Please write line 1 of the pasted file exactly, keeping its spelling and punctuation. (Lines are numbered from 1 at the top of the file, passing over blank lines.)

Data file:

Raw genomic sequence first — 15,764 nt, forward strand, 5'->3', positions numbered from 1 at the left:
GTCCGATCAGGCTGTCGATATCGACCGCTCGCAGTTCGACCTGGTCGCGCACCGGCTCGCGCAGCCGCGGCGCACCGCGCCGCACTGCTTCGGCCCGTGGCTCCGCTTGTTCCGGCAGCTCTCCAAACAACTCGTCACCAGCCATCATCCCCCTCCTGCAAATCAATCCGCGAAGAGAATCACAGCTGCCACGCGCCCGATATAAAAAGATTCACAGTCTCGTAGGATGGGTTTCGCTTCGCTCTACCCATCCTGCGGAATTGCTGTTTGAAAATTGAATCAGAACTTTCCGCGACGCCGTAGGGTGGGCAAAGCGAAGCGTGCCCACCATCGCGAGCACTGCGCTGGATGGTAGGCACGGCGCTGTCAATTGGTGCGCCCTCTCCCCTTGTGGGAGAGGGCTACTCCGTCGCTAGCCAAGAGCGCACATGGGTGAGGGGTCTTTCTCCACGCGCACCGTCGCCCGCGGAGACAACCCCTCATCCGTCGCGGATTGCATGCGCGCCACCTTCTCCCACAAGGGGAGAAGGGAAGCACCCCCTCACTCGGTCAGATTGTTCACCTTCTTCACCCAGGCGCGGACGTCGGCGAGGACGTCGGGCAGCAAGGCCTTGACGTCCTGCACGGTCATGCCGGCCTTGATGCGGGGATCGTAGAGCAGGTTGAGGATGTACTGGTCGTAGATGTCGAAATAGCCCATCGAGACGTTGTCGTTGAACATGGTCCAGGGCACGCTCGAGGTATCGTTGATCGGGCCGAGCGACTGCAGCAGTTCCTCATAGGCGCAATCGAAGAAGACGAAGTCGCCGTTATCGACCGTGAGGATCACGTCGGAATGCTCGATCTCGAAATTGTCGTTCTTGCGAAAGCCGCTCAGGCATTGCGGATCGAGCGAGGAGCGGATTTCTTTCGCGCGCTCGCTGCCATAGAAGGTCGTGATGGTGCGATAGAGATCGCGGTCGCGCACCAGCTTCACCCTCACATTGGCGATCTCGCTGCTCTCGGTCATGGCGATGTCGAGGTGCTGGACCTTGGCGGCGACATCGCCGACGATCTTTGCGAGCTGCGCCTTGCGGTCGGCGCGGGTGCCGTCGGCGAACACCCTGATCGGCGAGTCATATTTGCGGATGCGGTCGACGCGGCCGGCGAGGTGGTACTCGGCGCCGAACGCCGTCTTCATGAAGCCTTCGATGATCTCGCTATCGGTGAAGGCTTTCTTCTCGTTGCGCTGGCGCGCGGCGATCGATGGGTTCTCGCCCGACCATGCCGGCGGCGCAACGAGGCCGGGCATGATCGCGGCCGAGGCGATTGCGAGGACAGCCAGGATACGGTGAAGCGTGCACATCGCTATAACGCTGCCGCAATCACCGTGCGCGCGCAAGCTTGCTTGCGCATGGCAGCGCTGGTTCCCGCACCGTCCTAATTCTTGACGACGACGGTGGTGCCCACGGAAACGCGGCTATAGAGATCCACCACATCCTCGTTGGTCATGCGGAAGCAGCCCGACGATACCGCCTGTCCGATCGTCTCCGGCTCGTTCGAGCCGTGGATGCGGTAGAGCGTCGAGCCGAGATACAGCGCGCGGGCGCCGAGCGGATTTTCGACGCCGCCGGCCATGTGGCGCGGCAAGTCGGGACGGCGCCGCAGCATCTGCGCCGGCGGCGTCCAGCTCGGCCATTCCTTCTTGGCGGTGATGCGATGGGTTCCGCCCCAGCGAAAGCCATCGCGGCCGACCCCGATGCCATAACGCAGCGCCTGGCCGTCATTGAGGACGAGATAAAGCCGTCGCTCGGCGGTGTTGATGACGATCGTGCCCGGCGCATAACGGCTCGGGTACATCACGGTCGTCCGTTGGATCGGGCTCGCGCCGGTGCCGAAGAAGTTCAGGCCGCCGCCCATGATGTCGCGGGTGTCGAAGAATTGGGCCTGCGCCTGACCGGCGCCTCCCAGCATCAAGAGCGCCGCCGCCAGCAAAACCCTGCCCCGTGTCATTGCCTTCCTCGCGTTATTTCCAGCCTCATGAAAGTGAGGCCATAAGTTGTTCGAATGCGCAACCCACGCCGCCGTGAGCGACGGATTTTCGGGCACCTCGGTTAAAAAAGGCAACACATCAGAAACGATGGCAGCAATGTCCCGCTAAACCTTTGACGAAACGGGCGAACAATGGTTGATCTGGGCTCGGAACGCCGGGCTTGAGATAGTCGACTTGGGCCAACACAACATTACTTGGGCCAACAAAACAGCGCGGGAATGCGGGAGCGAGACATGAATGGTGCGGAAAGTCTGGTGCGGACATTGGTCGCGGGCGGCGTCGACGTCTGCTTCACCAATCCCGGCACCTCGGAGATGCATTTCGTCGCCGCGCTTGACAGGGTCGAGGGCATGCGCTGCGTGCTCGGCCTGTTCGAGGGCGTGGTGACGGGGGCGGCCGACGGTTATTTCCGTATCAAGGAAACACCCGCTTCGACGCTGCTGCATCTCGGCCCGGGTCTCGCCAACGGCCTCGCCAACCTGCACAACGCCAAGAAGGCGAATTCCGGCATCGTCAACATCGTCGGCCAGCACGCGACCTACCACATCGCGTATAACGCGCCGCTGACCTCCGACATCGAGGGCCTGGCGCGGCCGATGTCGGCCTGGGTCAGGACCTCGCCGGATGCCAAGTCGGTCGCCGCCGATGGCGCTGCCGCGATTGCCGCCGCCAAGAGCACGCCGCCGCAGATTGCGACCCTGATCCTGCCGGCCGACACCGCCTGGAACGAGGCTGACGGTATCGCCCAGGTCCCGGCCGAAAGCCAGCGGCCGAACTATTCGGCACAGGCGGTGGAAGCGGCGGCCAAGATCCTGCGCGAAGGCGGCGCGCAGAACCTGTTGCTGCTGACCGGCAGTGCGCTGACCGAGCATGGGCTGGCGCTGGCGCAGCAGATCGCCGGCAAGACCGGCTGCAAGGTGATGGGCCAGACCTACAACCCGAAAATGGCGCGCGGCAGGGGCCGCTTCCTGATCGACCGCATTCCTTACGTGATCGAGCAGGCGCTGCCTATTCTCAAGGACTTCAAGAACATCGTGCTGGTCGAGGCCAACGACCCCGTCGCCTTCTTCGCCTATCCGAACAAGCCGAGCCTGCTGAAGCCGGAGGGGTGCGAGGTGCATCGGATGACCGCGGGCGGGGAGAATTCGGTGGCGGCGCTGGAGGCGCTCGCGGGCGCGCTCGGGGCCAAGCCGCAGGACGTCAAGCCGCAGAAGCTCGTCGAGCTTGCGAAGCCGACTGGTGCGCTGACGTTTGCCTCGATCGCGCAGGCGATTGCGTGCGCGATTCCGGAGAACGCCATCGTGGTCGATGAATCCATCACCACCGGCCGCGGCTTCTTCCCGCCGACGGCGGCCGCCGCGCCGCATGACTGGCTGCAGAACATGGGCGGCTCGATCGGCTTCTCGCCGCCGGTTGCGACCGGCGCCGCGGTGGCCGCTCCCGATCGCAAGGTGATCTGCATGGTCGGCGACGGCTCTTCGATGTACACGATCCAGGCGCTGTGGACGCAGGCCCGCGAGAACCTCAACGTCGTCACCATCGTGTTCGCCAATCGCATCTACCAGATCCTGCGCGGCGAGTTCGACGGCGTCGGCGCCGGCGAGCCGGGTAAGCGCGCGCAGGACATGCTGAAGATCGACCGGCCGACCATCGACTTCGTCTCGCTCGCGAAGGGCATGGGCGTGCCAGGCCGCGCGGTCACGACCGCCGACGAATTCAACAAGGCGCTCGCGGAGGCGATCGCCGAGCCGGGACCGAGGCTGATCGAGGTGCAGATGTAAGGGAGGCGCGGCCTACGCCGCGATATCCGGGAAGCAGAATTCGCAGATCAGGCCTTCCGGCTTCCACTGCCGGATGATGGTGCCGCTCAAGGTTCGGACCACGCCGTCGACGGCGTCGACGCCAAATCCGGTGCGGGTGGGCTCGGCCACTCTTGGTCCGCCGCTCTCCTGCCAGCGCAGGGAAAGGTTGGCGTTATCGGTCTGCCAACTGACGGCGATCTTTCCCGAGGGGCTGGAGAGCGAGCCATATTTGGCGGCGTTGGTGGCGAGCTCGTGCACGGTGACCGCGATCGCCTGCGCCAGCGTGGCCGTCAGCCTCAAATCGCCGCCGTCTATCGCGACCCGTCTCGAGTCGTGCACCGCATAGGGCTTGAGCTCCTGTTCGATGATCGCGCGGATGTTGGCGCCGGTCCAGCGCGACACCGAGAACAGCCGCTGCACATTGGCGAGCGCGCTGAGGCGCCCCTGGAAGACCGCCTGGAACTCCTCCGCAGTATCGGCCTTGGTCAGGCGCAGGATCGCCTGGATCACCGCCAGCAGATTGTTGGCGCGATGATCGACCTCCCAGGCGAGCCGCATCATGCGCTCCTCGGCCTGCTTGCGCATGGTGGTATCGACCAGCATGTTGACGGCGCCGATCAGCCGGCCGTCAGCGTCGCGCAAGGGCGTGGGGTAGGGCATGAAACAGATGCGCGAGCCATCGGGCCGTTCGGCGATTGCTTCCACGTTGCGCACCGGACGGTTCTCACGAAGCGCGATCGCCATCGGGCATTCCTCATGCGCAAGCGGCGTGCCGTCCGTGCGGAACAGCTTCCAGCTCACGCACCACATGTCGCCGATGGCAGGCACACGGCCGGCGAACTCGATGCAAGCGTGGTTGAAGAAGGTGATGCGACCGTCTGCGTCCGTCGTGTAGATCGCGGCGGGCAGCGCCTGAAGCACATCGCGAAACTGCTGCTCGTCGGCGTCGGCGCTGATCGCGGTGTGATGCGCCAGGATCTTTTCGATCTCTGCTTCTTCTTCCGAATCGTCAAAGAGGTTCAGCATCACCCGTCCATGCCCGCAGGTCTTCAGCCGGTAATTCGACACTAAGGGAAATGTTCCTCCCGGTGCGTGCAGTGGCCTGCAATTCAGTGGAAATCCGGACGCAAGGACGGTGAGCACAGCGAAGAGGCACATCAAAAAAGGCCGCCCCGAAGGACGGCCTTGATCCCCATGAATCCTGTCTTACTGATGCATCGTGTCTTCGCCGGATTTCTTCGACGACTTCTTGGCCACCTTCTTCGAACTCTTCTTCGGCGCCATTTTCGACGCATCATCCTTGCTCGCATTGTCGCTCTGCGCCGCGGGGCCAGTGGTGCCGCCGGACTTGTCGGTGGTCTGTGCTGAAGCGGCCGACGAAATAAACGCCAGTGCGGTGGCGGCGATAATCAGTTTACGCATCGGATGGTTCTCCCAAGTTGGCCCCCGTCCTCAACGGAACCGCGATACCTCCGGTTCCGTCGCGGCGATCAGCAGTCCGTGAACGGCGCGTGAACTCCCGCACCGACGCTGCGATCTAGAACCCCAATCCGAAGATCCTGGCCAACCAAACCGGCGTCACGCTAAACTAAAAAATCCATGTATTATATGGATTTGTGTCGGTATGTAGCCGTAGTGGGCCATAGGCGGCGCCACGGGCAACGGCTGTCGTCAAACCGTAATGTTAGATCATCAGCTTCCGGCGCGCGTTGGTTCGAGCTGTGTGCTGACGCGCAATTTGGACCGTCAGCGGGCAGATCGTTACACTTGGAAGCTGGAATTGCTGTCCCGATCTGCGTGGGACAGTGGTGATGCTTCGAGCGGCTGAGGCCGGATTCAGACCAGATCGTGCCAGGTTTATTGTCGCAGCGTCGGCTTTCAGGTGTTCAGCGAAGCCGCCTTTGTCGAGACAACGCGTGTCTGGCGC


Raw genomic sequence first — 15,764 nt, forward strand, 5'->3', positions numbered from 1 at the left: